Finally the line moved. We entered the building which housed Otto Frank’s business. He sold pectin for jams and jellies and spices for meats and sausages. We climbed a steep Dutch staircase, stepped through the revolving staircase and we were in the “Secret Annex” where Anne, her family and four others hid for over two years.
Traces of the family remain but there is no longer any furniture in the rooms. The Nazis took it all after the family was arrested and shipped it to Germany. On the day the Dutch police discovered their hiding place, the arresting officer grabbed the bag in which Anne kept her diary and schoolbooks. He dumped the contents on the floor and filled the bag with money and jewelry. After the family was arrested and taken away, Miep Gies, the helper who brought them food from the black market, saved the diary, planning to return it to Anne after the war.
In the living room of the Secret Annex there are some faded marks on the doorframe where Anne’s father measured her height. She grew several inches despite the moldy beans, preserved kale and potatoes, which was often all they had to eat. A map on the wall marks the advancing Allies as reported over their secret radio. The space above Anne’s desk is still decorated with her favorite postcards: Hollywood movie stars and a young Princess Elizabeth of Great Britain. Through a crack in the window we could see the Westertoren clock and a chestnut tree, Anne’s only view of the outside world.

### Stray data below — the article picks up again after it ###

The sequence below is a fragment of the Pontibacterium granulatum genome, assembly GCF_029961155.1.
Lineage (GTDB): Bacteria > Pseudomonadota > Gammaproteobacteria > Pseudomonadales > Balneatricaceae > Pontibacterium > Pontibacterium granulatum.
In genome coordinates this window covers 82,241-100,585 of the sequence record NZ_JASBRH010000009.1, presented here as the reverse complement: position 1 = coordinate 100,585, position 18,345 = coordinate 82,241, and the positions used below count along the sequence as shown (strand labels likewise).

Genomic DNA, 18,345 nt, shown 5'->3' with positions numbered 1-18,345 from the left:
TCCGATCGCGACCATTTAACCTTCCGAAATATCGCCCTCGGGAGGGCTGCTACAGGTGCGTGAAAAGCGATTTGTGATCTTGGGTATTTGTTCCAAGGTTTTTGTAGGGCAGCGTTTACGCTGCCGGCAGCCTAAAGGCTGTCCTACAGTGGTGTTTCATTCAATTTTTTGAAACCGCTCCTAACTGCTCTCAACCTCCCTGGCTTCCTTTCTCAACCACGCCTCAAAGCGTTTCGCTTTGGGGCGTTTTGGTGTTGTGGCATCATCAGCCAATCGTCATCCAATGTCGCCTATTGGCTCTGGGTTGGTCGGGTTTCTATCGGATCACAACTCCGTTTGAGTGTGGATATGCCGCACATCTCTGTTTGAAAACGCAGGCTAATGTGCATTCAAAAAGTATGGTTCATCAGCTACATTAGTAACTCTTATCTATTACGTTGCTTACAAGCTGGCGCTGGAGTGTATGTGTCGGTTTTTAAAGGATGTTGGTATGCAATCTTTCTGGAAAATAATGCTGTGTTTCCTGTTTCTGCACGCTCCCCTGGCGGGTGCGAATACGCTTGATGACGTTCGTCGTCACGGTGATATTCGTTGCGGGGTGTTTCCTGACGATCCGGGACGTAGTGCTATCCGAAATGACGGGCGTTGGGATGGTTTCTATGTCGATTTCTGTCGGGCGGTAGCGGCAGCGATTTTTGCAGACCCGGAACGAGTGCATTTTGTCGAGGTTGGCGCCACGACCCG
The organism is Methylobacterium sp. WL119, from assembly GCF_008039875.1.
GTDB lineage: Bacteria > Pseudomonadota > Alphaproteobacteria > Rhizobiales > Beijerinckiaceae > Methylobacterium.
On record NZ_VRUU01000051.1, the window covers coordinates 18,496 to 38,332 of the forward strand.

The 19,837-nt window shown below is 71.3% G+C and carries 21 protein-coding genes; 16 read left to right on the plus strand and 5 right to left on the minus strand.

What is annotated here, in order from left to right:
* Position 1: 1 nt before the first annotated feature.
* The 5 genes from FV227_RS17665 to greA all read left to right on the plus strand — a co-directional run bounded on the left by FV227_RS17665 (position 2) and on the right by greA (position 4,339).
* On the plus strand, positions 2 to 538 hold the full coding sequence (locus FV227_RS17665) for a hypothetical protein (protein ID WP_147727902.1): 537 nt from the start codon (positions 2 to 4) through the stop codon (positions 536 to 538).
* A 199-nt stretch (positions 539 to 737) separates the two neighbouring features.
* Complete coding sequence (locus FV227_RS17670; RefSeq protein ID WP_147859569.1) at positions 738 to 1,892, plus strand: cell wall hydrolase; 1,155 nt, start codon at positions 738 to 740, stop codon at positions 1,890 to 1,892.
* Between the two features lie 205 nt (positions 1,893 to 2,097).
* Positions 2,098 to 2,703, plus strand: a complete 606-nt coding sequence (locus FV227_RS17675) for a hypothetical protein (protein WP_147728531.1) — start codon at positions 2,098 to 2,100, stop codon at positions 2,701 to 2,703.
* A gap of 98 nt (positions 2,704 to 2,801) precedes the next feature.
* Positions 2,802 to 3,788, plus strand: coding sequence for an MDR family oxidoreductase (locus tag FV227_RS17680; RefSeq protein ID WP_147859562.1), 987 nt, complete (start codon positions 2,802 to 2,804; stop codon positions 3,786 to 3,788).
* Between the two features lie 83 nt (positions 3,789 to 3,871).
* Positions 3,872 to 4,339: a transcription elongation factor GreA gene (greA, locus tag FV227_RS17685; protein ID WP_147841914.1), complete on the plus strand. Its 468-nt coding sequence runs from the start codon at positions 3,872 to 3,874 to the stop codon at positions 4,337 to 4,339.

My fellow pilgrims and I huddle around a glass case which contains the original diary bound in red-and-white plaid cloth. The fragile lock is broken open. Many women are tearful. Everyone is moved. No one speaks. We feel grief over the tragedy of Anne’s life. But we are also in awe of the power of a single voice, Anne’s voice to reach countless millions across several generations, and in over one hundred languages with her vision of hope and compassion.
On the wall is a list of “Judentransport,” which names all the people on that last train out of Holland bound for Auschwitz. Halfway down the list we find number 309: Frank, Anneliese. Anne and her family were sent to Auschwitz where her mother and the other occupants of the “Secret Annex” were killed. Anne and her sister were later moved to the concentration camp at Bergen Belsen where Anne died in March, 1945, just a few weeks before the Allies liberated that camp.